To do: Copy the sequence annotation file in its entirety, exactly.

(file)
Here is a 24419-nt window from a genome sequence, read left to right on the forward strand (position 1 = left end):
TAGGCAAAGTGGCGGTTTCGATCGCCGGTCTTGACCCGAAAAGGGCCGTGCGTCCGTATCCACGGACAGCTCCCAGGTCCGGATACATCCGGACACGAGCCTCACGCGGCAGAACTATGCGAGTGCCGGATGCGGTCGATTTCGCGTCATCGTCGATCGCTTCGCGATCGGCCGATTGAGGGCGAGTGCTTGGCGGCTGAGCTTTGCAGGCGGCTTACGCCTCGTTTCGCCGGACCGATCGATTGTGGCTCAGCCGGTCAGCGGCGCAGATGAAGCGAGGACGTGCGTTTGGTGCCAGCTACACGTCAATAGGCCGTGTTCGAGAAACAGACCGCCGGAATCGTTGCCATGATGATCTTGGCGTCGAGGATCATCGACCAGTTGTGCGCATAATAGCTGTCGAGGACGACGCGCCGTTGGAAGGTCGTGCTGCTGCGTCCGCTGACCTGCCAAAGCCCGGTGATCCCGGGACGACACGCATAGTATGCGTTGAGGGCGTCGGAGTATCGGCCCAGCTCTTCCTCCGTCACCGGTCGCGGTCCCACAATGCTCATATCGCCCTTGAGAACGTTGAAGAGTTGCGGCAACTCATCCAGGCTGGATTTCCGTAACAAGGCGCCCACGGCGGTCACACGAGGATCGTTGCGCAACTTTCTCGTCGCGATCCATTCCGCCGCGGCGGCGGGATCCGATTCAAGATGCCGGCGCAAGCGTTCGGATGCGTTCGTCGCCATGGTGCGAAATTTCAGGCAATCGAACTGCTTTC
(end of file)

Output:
Here is a 24419-nt window from a genome sequence, read left to right on the forward strand (position 1 = left end):
TAGGCAAAGTGGCGGTTTCGATCGCCGGTCTTGACCCGAAAAGGGCCGTGCGTCCGTATCCACGGACAGCTCCCAGGTCCGGATACATCCGGACACGAGCCTCACGCGGCAGAACTATGCGAGTGCCGGATGCGGTCGATTTCGCGTCATCGTCGATCGCTTCGCGATCGGCCGATTGAGGGCGAGTGCTTGGCGGCTGAGCTTTGCAGGCGGCTTACGCCTCGTTTCGCCGGACCGATCGATTGTGGCTCAGCCGGTCAGCGGCGCAGATGAAGCGAGGACGTGCGTTTGGTGCCAGCTACACGTCAATAGGCCGTGTTCGAGAAACAGACCGCCGGAATCGTTGCCATGATGATCTTGGCGTCGAGGATCATCGACCAGTTGTGCGCATAATAGCTGTCGAGGACGACGCGCCGTTGGAAGGTCGTGCTGCTGCGTCCGCTGACCTGCCAAAGCCCGGTGATCCCGGGACGACACGCATAGTATGCGTTGAGGGCGTCGGAGTATCGGCCCAGCTCTTCCTCCGTCACCGGTCGCGGTCCCACAATGCTCATATCGCCCTTGAGAACGTTGAAGAGTTGCGGCAACTCATCCAGGCTGGATTTCCGTAACAAGGCGCCCACGGCGGTCACACGAGGATCGTTGCGCAACTTTCTCGTCGCGATCCATTCCGCCGCGGCGGCGGGATCCGATTCAAGATGCCGGCGCAAGCGTTCGGATGCGTTCGTCGCCATGGTGCGAAATTTCAGGCAATCGAACTGCTTTC